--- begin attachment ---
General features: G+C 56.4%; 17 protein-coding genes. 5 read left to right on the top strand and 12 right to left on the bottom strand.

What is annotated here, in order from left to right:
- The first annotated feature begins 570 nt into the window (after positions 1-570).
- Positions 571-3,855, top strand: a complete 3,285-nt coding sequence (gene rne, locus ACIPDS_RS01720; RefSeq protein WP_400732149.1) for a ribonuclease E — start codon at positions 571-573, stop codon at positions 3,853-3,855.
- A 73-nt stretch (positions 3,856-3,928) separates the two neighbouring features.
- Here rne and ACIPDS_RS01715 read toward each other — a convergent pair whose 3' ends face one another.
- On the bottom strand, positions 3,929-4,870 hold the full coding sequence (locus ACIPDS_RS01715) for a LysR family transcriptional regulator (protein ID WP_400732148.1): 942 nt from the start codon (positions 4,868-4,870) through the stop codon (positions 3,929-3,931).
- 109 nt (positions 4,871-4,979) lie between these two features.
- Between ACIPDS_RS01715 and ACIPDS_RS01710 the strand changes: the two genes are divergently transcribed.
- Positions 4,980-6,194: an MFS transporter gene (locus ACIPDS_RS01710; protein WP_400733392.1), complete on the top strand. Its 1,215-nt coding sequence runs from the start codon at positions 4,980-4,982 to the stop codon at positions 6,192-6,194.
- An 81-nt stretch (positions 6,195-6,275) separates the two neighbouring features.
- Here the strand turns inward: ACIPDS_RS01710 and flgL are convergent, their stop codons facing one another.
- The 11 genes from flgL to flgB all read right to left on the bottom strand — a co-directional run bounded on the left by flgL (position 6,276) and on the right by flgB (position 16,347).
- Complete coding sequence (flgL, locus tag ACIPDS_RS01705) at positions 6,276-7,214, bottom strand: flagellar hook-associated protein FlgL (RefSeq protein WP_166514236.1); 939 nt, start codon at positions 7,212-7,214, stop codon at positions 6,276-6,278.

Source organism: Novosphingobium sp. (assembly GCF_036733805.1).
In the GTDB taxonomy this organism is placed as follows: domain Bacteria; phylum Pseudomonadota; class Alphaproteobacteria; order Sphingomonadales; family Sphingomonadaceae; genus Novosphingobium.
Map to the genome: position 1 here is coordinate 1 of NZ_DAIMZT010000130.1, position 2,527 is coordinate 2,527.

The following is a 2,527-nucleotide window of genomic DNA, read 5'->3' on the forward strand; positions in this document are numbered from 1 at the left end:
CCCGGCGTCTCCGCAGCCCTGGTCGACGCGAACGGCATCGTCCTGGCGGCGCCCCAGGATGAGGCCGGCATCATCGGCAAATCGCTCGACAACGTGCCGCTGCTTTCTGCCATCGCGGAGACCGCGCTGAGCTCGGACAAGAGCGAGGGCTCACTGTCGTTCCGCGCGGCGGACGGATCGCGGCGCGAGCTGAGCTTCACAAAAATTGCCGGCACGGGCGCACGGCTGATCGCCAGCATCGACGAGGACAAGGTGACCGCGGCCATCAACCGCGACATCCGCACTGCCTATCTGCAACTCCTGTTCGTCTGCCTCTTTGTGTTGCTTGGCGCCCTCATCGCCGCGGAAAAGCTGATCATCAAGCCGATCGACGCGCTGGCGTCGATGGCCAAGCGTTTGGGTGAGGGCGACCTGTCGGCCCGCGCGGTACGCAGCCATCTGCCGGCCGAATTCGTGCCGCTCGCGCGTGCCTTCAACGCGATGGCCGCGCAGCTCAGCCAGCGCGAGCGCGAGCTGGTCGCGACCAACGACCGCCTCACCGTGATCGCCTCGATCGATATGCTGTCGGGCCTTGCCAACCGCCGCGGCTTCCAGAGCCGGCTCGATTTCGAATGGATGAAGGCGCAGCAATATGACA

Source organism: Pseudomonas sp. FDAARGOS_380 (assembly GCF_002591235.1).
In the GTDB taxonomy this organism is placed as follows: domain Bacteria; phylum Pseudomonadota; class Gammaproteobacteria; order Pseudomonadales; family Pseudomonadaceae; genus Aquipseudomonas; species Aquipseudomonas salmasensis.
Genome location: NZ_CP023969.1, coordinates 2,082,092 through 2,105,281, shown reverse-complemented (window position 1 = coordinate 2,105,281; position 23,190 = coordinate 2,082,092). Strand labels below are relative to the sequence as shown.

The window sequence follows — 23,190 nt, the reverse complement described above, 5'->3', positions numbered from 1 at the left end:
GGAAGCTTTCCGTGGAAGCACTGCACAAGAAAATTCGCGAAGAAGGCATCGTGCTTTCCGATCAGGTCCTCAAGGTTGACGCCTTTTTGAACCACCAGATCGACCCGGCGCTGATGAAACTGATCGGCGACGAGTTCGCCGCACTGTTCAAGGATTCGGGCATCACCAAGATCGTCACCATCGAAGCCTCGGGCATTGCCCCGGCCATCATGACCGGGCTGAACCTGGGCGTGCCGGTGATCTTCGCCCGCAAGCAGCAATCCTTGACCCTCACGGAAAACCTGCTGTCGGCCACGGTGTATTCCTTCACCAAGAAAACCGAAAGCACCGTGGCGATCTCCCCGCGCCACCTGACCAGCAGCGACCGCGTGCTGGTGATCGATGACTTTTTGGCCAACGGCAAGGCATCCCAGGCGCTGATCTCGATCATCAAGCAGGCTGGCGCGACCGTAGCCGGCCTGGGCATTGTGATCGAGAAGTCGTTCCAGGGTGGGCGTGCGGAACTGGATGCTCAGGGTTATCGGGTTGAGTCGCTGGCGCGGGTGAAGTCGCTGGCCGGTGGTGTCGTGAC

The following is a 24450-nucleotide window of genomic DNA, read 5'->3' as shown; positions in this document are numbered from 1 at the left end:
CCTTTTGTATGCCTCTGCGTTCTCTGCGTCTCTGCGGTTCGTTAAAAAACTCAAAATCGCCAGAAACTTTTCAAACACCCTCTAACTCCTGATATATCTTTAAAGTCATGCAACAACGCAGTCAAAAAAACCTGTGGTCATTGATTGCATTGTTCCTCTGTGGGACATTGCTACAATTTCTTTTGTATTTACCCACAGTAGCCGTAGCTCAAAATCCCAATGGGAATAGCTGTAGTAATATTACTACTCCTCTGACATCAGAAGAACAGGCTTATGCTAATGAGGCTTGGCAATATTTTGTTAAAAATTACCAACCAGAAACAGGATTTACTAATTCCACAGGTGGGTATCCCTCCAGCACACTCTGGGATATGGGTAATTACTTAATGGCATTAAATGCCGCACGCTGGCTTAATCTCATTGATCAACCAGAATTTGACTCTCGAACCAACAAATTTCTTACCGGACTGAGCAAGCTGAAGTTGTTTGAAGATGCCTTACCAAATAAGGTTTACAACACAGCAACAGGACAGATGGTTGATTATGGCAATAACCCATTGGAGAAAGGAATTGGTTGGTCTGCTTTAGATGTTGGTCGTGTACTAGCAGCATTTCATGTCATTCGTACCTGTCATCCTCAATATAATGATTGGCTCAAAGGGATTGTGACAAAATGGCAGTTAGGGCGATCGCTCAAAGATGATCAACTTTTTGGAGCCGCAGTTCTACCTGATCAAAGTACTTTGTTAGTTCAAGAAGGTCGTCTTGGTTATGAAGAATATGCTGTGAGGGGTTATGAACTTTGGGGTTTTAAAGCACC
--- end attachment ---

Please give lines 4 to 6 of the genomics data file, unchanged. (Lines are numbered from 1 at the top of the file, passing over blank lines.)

- Positions 571-3,855, top strand: a complete 3,285-nt coding sequence (gene rne, locus ACIPDS_RS01720; RefSeq protein WP_400732149.1) for a ribonuclease E — start codon at positions 571-573, stop codon at positions 3,853-3,855.
- A 73-nt stretch (positions 3,856-3,928) separates the two neighbouring features.
- Here rne and ACIPDS_RS01715 read toward each other — a convergent pair whose 3' ends face one another.